Once your conservatory has been built and installed, that’s when you can really start having some fun. That’s the point at which you can start thinking about the interior design scheme of the space and how you’re going to put your personal stamp on the finish.
However, when it comes to kitting out your conservatory with furniture, there are a number of things you need to consider before setting your heart on a new sofa or table and chairs.
In this blog post, we explore five questions you should be asking yourself before purchasing any new furniture for your conservatory.
What is the conservatory being used for most?
The type of furniture you put in your conservatory largely depends on how you plan to use the space. Let the desired function of the room influence the style and quality of furniture you choose so that you can get the most out of your conservatory – and budget.
For example, if you plan to use space as a child’s playroom, you’re probably going to want to choose less expensive furniture that you won’t mind discarding or replacing more regularly. You’ll want to lean on wipe-clean materials like wood and plastic to fend against sticky fingers, but avoid luxurious fabrics and the potential dangers of glass.
If you’re going to use the space as an additional living area, this will call for soft furnishings and a coffee table, for instance. If you plan to transform your conservatory into a home workspace, on the other hand, you’ll want to go down the route of office-style furniture to facilitate this.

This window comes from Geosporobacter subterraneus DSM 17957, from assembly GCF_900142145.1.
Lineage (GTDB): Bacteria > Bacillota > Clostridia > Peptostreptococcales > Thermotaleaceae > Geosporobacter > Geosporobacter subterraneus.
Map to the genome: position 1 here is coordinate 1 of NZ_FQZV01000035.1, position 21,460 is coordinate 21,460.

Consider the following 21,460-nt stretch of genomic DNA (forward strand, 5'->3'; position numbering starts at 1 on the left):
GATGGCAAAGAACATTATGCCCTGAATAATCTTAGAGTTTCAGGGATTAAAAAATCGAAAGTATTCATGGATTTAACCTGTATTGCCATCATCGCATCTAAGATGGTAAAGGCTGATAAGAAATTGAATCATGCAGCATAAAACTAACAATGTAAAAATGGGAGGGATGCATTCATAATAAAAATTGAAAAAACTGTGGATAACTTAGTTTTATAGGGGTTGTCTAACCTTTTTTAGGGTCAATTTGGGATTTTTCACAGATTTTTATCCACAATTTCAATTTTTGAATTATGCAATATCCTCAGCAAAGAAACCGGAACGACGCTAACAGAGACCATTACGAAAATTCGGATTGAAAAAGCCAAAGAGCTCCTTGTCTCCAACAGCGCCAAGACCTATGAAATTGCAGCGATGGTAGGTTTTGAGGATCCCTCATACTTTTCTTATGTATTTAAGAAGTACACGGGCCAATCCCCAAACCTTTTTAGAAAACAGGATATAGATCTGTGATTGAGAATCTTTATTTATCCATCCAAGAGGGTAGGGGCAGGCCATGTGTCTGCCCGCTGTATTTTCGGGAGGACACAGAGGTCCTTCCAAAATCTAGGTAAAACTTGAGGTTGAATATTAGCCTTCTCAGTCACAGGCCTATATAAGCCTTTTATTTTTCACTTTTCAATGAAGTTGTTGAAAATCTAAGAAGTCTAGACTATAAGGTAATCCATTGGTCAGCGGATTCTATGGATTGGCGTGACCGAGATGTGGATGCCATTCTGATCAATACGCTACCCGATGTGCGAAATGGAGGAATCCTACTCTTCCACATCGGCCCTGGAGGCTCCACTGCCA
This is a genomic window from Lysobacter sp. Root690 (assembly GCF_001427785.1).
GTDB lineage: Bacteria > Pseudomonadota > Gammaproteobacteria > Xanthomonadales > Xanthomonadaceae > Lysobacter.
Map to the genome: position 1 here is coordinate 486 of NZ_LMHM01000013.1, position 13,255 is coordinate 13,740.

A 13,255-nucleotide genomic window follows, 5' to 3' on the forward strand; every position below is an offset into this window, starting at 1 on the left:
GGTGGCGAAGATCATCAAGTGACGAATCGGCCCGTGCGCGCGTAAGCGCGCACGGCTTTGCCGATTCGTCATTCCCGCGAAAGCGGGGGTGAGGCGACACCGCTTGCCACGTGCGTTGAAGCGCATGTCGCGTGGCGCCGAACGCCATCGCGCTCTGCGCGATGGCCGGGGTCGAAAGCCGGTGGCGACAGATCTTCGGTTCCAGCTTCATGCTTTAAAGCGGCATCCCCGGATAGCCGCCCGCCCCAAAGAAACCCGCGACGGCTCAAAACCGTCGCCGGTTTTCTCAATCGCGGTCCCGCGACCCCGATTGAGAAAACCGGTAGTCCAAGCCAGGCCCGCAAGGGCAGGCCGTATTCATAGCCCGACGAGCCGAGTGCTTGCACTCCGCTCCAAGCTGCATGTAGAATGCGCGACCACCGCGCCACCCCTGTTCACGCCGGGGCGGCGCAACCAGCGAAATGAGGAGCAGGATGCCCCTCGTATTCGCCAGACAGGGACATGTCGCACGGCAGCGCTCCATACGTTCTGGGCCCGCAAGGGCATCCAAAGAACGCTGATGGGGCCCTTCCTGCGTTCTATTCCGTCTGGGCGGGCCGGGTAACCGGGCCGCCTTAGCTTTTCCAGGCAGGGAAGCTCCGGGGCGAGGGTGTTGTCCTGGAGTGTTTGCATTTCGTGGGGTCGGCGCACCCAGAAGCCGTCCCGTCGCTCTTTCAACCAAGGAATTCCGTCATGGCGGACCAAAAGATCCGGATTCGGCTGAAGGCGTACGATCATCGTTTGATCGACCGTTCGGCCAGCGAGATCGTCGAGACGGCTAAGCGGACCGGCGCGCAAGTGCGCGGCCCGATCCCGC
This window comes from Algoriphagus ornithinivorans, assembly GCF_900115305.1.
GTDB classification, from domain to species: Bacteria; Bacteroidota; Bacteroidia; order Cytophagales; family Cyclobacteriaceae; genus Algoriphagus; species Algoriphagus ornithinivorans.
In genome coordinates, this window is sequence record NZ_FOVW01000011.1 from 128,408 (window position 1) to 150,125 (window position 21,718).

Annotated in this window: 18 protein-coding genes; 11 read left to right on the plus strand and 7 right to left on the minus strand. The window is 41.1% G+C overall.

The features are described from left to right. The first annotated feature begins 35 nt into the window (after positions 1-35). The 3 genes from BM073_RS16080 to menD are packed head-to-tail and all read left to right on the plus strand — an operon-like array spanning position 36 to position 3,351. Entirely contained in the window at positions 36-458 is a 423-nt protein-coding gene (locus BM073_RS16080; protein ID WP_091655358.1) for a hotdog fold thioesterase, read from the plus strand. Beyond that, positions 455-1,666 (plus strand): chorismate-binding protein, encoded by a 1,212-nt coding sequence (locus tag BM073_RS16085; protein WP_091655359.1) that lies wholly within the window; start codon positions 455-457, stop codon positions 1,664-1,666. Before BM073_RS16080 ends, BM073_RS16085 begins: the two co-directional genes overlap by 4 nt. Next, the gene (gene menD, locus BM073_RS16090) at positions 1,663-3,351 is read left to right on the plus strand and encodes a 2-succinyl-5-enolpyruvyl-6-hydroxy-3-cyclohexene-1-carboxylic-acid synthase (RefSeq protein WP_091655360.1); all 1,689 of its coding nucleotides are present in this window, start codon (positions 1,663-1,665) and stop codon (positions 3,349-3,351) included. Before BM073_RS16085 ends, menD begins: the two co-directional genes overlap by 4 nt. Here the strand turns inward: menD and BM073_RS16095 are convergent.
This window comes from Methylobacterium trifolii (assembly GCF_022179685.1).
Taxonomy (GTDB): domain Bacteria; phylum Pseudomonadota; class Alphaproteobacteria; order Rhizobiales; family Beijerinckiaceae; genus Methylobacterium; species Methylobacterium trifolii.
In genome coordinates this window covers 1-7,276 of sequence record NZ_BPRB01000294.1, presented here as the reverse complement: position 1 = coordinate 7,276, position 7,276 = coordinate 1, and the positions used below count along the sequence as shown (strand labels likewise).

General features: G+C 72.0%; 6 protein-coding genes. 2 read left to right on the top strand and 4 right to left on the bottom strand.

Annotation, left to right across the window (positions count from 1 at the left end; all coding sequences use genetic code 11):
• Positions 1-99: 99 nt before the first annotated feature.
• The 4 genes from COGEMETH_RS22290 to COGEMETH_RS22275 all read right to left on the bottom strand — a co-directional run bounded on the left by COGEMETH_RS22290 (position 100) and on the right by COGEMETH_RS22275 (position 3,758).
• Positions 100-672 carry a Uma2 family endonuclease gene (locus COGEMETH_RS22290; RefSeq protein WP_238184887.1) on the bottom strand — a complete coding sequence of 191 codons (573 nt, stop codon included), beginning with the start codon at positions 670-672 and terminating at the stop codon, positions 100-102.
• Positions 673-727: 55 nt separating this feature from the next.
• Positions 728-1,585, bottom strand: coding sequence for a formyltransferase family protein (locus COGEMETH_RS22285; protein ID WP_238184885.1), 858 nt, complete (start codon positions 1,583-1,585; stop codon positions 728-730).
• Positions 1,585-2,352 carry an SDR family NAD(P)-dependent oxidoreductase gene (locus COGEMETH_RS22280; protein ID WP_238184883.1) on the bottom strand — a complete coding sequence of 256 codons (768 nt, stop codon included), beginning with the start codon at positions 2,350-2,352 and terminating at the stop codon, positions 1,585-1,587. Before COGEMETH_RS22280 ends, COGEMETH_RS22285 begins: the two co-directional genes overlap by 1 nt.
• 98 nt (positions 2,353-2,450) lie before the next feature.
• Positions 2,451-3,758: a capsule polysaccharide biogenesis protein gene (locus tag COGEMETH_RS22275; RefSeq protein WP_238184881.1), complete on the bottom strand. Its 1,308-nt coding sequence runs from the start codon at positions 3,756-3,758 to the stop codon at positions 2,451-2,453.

Is the furniture suitable for heat and sunlight exposure?
When shopping for conservatory furniture, one of the most important things to consider is whether or not it is suitable for use in an indoor environment that gets a significant amount of heat and sunlight.
Due to their traditional glass construction, during the warmer months, the temperature and level of natural light in a conservatory can get pretty high. While this is lovely, it does put your furniture at risk of being bleached or damaged by the sun. So, stick to fabrics and materials that are heat-proof and colourfast.
It’s for this reason that rattan and wicker are so popular when it comes to conservatory furniture. Due to their origins in hot climates, the natural composition of both materials is built to resist heat and sunlight. Metal, on the other hand, would have the opposite effect.
Other important questions to consider:
How often is the space inhabited? This will dictate how robust you need the furniture to be and how far up the priority list durability needs to be compared to style or colour, for example.
What is the style and aesthetic of the rest of the house? Do you want the conservatory to be consistent with the rest of your home, or perhaps have an identity of its own with a unique look and feel?
How big (or small) is the conservatory? If the space is small, you don’t want to clutter it with too much big furniture. This will only make the space feel more enclosed and make it difficult to move around in.